Senator Daniel Akaka (HI)has been tapped to lead the Senate Committee on Indian Affairs.
"I am looking forward to chairing the Senate Committee on Indian Affairs and working to help all the indigenous people of our country. I believe the United States can serve as a model for the rest of the world in the treatment of its first people," Akaka said in a statement.
Congratulations Senator, maybe you can start helping the INDIGENOUS PEOPLE from Tribes where the tribal council has violated the civil rights of their people. Pechanga, Redding, Picayune, Enterprise, Guidiville, Table Mountain. Start THERE, Senator, here's a letter for you:
Dear Senator Akaka,
The number of civil rights violations in Indian Country has reached epidemic proportions. Thousands upon thousands have been stripped or denied the basic due process and equal protection rights provided for in the United States Constitution, the Indian Civil Rights Act of 1968 (“ICRA”), and tribal laws.
Most recently, a report by the Government Accountability Office (“GAO”) referenced the fact that internal tribal disputes “seem to be occurring more and more frequently”. In response to the growing number of these types of disputes, the GAO felt it was necessary and appropriate that nominees to the Secretary of Interior be asked how they would address such issues.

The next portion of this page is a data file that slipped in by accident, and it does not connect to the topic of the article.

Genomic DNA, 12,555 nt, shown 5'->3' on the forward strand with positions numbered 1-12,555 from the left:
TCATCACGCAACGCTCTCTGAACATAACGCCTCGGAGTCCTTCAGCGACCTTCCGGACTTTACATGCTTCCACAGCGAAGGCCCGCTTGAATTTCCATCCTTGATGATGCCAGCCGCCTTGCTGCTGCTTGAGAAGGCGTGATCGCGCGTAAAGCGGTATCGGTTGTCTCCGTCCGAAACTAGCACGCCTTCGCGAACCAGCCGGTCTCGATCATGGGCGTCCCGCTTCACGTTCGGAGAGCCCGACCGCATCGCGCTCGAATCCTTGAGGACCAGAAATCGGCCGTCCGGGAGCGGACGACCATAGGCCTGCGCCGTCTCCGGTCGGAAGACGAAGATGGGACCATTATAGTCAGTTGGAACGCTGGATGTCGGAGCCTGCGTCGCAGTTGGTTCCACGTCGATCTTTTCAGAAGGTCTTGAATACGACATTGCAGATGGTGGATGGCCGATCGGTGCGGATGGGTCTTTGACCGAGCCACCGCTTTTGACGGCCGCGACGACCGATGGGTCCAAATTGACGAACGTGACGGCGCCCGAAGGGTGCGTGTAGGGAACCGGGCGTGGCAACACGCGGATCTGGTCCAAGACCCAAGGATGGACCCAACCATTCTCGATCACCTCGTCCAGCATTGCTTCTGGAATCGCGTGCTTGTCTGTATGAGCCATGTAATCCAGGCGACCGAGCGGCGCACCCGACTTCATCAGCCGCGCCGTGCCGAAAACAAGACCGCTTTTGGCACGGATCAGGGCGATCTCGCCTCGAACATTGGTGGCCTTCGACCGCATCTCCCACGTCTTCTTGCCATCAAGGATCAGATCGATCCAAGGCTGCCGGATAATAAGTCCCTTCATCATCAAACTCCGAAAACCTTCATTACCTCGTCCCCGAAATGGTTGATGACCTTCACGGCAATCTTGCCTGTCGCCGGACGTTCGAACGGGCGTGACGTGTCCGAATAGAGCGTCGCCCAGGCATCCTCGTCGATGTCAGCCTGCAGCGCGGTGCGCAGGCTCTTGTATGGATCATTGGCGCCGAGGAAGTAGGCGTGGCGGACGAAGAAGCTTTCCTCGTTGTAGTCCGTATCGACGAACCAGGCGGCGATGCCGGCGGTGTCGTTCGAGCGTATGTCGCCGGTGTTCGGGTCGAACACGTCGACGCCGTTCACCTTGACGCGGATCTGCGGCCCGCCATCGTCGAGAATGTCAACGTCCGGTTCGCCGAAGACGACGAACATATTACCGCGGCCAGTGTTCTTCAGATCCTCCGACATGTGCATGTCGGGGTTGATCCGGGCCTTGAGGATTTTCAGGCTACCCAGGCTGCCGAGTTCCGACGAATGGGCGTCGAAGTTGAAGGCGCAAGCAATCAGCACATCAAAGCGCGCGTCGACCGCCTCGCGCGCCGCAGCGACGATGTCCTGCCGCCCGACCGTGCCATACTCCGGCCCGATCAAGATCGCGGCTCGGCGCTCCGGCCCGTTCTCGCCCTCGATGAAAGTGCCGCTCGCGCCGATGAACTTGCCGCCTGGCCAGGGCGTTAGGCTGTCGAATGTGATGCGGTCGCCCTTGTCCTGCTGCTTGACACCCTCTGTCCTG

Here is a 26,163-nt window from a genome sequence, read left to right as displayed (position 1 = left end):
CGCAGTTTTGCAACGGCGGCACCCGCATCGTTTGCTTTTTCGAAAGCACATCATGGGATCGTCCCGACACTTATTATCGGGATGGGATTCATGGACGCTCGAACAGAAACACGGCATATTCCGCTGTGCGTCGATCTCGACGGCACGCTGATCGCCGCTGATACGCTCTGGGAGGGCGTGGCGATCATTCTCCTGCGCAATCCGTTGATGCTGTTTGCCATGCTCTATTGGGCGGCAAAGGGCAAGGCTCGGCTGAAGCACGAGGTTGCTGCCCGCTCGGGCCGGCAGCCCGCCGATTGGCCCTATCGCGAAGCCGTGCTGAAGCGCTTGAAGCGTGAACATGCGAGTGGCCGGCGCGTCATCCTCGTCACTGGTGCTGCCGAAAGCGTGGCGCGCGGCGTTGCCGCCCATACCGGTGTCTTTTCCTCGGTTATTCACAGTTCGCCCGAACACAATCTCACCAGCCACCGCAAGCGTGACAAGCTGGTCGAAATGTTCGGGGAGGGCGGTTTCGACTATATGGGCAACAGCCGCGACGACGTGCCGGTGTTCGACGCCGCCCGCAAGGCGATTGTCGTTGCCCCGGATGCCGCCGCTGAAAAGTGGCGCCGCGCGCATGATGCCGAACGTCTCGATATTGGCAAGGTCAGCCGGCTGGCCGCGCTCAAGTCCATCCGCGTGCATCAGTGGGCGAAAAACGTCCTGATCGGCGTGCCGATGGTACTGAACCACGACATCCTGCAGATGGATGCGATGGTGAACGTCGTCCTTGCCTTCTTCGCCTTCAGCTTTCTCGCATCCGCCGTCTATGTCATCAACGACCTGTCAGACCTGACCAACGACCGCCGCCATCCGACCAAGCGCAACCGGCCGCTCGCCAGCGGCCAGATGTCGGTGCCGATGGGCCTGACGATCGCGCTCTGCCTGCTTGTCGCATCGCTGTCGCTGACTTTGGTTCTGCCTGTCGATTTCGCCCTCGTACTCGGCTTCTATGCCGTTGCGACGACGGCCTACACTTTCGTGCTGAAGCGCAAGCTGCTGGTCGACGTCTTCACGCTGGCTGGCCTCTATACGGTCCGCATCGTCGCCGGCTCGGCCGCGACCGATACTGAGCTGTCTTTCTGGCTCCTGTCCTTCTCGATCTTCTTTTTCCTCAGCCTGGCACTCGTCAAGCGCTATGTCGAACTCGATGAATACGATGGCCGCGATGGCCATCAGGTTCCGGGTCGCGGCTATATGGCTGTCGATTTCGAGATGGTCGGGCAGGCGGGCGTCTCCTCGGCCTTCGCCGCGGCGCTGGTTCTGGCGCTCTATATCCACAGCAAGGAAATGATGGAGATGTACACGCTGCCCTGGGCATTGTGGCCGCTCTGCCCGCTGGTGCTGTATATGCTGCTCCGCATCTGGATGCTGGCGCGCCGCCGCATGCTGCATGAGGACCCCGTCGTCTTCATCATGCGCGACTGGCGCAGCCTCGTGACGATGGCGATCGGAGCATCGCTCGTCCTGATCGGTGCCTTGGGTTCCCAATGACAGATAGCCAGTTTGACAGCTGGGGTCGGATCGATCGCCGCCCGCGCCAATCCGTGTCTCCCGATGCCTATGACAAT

The responsibility to address this issue does not lie with the Secretary alone. The number of civil rights violations in Indian Country will continue to grow unless Congress once again takes action, just as it did in enacting the ICRA, to further protect individuals from the “arbitrary and capricious” actions of tribal governments. Considering the current situation and an environment which rewards the villain and punishes the victim, I ask you, “How do you plan to address this problem?”
I believe that hearings on the current civil rights situation in Indian Country are not only warranted, they are long over due. Therefore, I respectfully request that your Committee hold hearings on the civil rights problem in Indian Country as an initial step to further action that will uphold and enforce the rights of those who, to date, have been stripped of or denied the basic rights many take for granted